FX Trading focus: USD holding its breath on cross-fire of factors.
Note: lucky me, the next two workdays are holidays for those in the financial service sector in Denmark, so this column will return on Monday, May 17.
On Monday, I took a stab at a few ways the USD move lower could play out after the shocking payrolls miss for April printed on Friday, and the price action since then has shown that the moving parts of the market are moving somewhat in conflict with one another, frustrating any follow on move lower for the greenback. The chief argument for US bears was the adjustment lower in Fed expectation after the weak payrolls data, which allows Fed members to sit on their hands for longer. But offsetting this, we have US long yields climbing since friday, helping to support the US dollar, as has the recent downdraft in risk sentiment. That very combination of weak risk sentiment and weak long bonds is highly unusual, and very stabilizing if it extends much longer, i.e., sufficiently to take the US 10- and 30-year treasury yields back toward the cycle highs (which are still some way off (I would expect if that develops, the USD will continue to make a stand and refuse to roll-over. To get the US dollar sustaining more persistent downside, we need risk sentiment to stabilize and relative US real yields to head lower still relative to peers.
Today we a have the economic calendar offering up plenty of possible triggers for shifting the odds for or against the US dollar, with the April US CPI release, Fed Vice Chair Clarida out speaking and a 10-year US treasury auction up later in the day.
In Europe, strong euro move of late is trying to find some more support from rising EU yields after the German Bund (10-year German sovereign yield) closed at a new local cycle high yesterday just shy of the post-pandemic outbreak high of -15 basis points. As with the above comments, this level likely needs breaking together with a stabilization of risk sentiment to set us on to the path of 1.2350+ in EURUSD, otherwise we risk bogging back down in the range with a close back below 1.2050.
Elsewhere, the CAD move remains impressive, almost too impressive, and it may be up to Bank of Canada governor Macklem to raise the strong CAD as an issue at a speech tomorrow to reverse or slow the move lower in USDCAD. Note EURSEK pushing on the local 10.10 area support as the last area ahead of 10.00, a fairly strong performance for SEK, given the recent weak global risk sentiment, and partly driven by a slightly hotter than expected 2.5% YoY inflation print, which was 0.1% above expectations (as were the month-on-month at 0.3%). That’s negative 3% real yields for Swedish deposit holders, for anyone that is counting. Apparently not many are counting, as Hungary yesterday printed a blistering 5.1% headline CPI reading – with no anticipation of imminent rate rises from the central bank there (in part as the core reading was only 3.0%).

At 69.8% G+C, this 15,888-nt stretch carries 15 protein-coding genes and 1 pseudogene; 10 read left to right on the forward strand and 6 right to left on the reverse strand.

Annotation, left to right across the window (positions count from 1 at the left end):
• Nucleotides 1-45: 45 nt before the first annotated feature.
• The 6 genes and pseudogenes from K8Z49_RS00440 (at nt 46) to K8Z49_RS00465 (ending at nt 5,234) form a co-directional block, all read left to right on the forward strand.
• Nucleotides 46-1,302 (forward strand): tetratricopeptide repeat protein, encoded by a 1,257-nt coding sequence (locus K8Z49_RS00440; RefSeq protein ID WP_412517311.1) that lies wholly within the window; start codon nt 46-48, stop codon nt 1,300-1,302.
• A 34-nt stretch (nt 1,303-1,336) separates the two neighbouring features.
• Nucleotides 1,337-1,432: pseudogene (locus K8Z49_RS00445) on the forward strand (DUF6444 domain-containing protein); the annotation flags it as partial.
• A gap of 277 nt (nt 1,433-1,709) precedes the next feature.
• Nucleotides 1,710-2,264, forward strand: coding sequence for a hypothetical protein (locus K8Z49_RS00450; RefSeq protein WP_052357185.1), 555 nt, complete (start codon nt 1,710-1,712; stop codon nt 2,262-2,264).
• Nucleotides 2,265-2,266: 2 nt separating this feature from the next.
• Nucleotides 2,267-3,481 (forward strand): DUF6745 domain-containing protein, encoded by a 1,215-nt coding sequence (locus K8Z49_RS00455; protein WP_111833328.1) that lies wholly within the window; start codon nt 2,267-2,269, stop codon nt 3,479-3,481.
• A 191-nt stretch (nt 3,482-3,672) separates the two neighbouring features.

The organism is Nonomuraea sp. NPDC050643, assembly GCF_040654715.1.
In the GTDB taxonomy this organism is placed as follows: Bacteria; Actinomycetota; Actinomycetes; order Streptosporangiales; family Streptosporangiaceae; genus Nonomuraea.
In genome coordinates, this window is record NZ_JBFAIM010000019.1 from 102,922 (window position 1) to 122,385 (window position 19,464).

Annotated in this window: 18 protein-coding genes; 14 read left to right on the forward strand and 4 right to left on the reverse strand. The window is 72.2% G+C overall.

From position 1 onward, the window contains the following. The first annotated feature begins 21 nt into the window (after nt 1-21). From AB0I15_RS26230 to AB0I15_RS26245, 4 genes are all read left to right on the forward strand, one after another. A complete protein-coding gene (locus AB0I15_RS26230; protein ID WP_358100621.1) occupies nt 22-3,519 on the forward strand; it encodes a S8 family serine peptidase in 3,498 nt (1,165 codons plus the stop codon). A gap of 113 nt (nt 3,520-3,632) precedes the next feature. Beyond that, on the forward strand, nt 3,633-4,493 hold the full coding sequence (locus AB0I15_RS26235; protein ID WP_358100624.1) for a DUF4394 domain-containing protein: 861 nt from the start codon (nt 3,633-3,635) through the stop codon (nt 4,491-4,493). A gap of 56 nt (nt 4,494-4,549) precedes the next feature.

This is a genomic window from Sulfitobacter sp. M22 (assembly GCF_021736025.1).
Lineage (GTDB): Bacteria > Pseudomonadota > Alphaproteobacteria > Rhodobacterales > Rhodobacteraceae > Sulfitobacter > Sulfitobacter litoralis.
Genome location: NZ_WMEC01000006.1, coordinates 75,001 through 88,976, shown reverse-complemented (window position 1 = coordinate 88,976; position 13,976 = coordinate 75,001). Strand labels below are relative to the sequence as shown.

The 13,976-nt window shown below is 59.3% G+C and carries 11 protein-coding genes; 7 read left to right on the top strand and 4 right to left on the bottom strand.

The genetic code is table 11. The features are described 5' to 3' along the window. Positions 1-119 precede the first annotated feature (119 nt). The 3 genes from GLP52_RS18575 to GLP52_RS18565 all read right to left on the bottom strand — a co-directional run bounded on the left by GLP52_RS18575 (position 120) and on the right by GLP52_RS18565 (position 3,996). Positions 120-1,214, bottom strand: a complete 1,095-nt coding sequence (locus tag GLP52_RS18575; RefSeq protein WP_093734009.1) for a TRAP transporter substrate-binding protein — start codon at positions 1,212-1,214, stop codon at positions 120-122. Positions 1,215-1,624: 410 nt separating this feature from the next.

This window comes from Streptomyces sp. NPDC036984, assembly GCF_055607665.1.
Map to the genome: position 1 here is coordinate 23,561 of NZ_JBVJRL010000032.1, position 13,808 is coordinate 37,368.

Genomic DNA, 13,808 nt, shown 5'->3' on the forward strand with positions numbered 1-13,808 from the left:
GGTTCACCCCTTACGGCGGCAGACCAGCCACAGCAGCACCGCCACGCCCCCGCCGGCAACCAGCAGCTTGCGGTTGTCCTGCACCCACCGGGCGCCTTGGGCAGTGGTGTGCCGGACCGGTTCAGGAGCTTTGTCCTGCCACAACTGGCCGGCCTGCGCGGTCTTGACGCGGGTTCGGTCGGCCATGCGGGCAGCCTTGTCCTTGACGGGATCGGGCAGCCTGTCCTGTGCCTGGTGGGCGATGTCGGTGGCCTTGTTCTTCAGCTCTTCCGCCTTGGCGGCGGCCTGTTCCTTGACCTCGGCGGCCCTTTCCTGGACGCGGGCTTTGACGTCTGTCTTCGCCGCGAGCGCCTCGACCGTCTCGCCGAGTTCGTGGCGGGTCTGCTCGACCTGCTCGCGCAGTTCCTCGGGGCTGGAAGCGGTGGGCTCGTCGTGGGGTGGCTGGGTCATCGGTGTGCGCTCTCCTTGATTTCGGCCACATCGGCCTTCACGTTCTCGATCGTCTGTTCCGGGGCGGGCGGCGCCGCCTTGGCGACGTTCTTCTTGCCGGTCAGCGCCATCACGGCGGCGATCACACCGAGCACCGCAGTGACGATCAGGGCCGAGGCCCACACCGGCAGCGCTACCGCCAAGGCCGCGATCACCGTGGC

AUDUSD is a decent proxy for this latest USD move lower as well as the ramp since the pandemic lows in key commodities prices that are drivers of Australia’s economy, including especially iron ore. On that latter note, one thing that has likely held back the Aussie in the recent cycle is China’s ban on importing thermal coal from Australia and some discussion that China may halt LNG imports as a next step after halting strategic economic dialog talks “indefinitely” recently. The weak US payrolls on Friday drove the pair above the prior 0.7800-25 resistance, but the price action has gone nowhere since, restrained chiefly by weak risk sentiment. Meanwhile, the RBA, while it has teased the July meeting as being in play for adjustments in guidance, remains in wait and see mode together with the Fed, so short term Australia-US yields spreads, and even 10-year yield spreads, for that matter, are not signaling huge support for a move higher – 10 years a bit more so recently than the 2-year swap spread, which mid-range from the early March peak (right near 0 basis point, currently 6 basis points…yawn.). Tactically, if the pair closes back below 0.7750, traders will have a bearish reversal on their hands, while we likely need a new jolt lower in the US dollar that shifts the fundamental indicators more sharply against the greenback (together with a shift in risk sentiment back higher) to get the bullish case back on track.